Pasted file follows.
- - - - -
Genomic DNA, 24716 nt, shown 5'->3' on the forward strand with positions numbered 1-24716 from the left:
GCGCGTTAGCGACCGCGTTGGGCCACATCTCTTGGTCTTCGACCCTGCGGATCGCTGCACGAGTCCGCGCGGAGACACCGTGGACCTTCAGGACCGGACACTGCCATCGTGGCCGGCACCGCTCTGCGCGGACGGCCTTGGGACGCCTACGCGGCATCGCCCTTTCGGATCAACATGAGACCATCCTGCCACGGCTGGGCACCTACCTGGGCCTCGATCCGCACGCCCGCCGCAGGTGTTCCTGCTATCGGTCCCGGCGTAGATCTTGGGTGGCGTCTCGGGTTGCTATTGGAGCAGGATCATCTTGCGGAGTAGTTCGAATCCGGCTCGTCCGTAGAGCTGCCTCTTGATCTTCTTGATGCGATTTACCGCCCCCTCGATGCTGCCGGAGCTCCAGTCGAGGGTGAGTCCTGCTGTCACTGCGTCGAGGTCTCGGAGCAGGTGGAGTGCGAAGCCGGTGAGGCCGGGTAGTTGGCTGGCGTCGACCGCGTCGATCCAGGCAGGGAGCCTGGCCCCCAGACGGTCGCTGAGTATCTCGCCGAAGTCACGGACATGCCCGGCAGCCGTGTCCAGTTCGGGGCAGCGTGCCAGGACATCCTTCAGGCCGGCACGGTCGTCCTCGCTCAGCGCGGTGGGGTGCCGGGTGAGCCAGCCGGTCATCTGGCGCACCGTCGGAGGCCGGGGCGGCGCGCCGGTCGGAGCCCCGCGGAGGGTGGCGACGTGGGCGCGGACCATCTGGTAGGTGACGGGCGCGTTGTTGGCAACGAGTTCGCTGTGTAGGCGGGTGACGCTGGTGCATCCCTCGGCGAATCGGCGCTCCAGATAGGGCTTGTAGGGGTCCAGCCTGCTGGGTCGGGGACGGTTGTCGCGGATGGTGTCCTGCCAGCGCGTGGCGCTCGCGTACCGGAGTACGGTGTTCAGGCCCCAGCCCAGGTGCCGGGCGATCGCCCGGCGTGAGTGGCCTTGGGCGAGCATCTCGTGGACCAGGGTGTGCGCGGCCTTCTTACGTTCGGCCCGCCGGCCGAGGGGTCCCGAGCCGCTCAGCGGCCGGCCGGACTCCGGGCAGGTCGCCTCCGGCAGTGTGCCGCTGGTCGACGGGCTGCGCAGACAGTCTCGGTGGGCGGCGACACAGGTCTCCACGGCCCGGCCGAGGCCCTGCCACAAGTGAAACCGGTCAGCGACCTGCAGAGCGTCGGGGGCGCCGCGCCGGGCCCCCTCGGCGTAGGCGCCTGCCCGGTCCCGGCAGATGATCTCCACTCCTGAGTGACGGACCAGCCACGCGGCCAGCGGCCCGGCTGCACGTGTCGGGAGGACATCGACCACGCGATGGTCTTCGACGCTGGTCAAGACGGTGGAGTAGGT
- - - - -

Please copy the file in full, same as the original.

Genomic DNA, 24716 nt, shown 5'->3' on the forward strand with positions numbered 1-24716 from the left:
GCGCGTTAGCGACCGCGTTGGGCCACATCTCTTGGTCTTCGACCCTGCGGATCGCTGCACGAGTCCGCGCGGAGACACCGTGGACCTTCAGGACCGGACACTGCCATCGTGGCCGGCACCGCTCTGCGCGGACGGCCTTGGGACGCCTACGCGGCATCGCCCTTTCGGATCAACATGAGACCATCCTGCCACGGCTGGGCACCTACCTGGGCCTCGATCCGCACGCCCGCCGCAGGTGTTCCTGCTATCGGTCCCGGCGTAGATCTTGGGTGGCGTCTCGGGTTGCTATTGGAGCAGGATCATCTTGCGGAGTAGTTCGAATCCGGCTCGTCCGTAGAGCTGCCTCTTGATCTTCTTGATGCGATTTACCGCCCCCTCGATGCTGCCGGAGCTCCAGTCGAGGGTGAGTCCTGCTGTCACTGCGTCGAGGTCTCGGAGCAGGTGGAGTGCGAAGCCGGTGAGGCCGGGTAGTTGGCTGGCGTCGACCGCGTCGATCCAGGCAGGGAGCCTGGCCCCCAGACGGTCGCTGAGTATCTCGCCGAAGTCACGGACATGCCCGGCAGCCGTGTCCAGTTCGGGGCAGCGTGCCAGGACATCCTTCAGGCCGGCACGGTCGTCCTCGCTCAGCGCGGTGGGGTGCCGGGTGAGCCAGCCGGTCATCTGGCGCACCGTCGGAGGCCGGGGCGGCGCGCCGGTCGGAGCCCCGCGGAGGGTGGCGACGTGGGCGCGGACCATCTGGTAGGTGACGGGCGCGTTGTTGGCAACGAGTTCGCTGTGTAGGCGGGTGACGCTGGTGCATCCCTCGGCGAATCGGCGCTCCAGATAGGGCTTGTAGGGGTCCAGCCTGCTGGGTCGGGGACGGTTGTCGCGGATGGTGTCCTGCCAGCGCGTGGCGCTCGCGTACCGGAGTACGGTGTTCAGGCCCCAGCCCAGGTGCCGGGCGATCGCCCGGCGTGAGTGGCCTTGGGCGAGCATCTCGTGGACCAGGGTGTGCGCGGCCTTCTTACGTTCGGCCCGCCGGCCGAGGGGTCCCGAGCCGCTCAGCGGCCGGCCGGACTCCGGGCAGGTCGCCTCCGGCAGTGTGCCGCTGGTCGACGGGCTGCGCAGACAGTCTCGGTGGGCGGCGACACAGGTCTCCACGGCCCGGCCGAGGCCCTGCCACAAGTGAAACCGGTCAGCGACCTGCAGAGCGTCGGGGGCGCCGCGCCGGGCCCCCTCGGCGTAGGCGCCTGCCCGGTCCCGGCAGATGATCTCCACTCCTGAGTGACGGACCAGCCACGCGGCCAGCGGCCCGGCTGCACGTGTCGGGAGGACATCGACCACGCGATGGTCTTCGACGCTGGTCAAGACGGTGGAGTAGGT